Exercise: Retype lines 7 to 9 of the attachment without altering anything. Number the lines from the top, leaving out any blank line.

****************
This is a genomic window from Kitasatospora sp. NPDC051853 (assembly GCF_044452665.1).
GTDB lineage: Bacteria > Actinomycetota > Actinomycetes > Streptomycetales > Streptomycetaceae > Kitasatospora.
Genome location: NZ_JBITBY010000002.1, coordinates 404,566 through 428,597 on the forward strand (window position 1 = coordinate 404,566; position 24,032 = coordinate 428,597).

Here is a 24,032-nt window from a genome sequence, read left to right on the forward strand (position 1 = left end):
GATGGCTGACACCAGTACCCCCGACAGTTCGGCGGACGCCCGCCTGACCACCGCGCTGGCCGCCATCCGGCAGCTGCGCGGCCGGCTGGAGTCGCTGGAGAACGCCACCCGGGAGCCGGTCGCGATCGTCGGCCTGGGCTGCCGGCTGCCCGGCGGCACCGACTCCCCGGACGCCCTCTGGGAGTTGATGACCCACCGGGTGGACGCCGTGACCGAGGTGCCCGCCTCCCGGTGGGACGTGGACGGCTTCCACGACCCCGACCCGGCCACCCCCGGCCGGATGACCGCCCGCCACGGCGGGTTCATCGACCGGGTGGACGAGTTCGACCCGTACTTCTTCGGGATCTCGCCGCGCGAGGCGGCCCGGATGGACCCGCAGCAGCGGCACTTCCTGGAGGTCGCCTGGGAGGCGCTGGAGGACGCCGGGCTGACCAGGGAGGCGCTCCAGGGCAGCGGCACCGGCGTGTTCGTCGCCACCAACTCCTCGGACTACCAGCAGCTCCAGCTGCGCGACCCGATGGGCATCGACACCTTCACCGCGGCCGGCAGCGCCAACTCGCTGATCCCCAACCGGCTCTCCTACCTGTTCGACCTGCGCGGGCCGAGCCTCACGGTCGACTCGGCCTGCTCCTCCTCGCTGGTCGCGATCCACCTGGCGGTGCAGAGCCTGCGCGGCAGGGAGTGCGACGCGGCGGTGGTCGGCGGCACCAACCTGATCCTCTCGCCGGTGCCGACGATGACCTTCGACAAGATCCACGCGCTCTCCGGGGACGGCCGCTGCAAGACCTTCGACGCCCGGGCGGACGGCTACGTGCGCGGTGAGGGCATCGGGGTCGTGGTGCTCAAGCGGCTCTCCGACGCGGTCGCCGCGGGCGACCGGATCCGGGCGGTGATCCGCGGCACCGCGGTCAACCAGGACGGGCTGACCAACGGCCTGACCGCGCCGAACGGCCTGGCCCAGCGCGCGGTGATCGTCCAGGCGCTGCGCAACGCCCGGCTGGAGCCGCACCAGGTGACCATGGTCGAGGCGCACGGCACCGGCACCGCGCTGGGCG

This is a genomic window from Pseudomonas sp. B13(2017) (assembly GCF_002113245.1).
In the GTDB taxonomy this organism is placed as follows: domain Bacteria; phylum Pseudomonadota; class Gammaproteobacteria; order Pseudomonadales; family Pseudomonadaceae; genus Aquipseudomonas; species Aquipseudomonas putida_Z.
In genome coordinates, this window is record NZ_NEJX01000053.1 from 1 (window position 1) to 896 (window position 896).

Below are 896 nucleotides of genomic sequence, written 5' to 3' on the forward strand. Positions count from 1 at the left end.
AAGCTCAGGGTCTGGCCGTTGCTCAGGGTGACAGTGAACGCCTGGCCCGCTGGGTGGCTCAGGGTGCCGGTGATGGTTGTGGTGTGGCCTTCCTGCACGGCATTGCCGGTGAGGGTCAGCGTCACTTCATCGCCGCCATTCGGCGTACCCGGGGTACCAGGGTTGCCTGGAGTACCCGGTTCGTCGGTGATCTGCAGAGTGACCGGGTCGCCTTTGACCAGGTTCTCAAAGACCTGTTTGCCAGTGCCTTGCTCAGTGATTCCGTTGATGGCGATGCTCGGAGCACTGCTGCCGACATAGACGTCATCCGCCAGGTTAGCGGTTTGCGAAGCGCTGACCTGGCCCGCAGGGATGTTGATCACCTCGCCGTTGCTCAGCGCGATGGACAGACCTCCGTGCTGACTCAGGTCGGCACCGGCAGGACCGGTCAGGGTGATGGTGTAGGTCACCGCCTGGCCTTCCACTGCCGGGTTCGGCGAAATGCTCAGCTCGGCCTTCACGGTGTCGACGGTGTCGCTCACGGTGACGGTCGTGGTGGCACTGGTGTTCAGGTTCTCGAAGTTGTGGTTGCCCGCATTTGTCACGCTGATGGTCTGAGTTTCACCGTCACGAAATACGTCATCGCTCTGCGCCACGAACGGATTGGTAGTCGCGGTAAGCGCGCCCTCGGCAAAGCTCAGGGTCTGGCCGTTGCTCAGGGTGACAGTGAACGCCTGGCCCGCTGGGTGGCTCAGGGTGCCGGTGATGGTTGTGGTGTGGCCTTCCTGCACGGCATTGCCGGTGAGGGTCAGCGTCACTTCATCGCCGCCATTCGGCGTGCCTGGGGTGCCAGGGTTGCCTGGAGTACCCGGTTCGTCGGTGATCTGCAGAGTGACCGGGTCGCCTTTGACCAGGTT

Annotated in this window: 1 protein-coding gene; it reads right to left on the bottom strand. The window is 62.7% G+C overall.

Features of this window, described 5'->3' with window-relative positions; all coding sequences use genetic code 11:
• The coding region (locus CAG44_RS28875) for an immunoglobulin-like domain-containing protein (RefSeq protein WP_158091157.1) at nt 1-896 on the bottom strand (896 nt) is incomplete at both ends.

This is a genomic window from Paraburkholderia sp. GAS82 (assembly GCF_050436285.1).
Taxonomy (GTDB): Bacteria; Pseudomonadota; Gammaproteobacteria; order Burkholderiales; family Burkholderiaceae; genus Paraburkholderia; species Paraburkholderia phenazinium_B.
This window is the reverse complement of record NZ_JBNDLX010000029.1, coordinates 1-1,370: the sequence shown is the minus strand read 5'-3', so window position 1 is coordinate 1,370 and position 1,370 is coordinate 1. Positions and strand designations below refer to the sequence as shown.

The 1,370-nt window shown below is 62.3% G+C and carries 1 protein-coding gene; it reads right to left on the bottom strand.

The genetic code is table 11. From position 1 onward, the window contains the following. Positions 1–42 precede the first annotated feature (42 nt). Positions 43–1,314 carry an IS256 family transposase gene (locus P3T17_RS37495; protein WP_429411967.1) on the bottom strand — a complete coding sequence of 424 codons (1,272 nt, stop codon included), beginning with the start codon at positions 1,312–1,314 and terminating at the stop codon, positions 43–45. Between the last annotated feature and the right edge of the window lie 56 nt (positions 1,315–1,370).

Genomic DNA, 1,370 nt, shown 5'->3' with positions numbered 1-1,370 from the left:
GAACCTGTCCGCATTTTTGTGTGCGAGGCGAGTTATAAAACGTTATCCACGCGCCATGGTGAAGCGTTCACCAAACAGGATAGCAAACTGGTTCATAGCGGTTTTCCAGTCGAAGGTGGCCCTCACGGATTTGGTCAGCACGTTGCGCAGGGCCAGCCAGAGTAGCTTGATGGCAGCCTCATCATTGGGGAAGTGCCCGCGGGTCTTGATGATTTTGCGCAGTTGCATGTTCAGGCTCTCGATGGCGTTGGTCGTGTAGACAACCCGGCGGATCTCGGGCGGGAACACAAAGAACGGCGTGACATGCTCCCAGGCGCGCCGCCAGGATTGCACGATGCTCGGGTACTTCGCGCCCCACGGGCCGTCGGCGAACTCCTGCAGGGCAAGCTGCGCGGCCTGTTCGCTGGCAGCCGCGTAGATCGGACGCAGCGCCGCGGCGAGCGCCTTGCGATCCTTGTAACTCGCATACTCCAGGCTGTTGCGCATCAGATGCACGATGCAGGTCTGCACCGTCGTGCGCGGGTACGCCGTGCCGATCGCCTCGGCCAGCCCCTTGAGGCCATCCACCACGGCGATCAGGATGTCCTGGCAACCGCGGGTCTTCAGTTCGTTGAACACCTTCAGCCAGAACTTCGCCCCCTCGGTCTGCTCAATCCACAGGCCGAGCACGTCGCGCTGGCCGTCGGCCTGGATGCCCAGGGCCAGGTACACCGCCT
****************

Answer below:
In the GTDB taxonomy this organism is placed as follows: domain Bacteria; phylum Pseudomonadota; class Gammaproteobacteria; order Pseudomonadales; family Pseudomonadaceae; genus Aquipseudomonas; species Aquipseudomonas putida_Z.
In genome coordinates, this window is record NZ_NEJX01000053.1 from 1 (window position 1) to 896 (window position 896).

Below are 896 nucleotides of genomic sequence, written 5' to 3' on the forward strand. Positions count from 1 at the left end.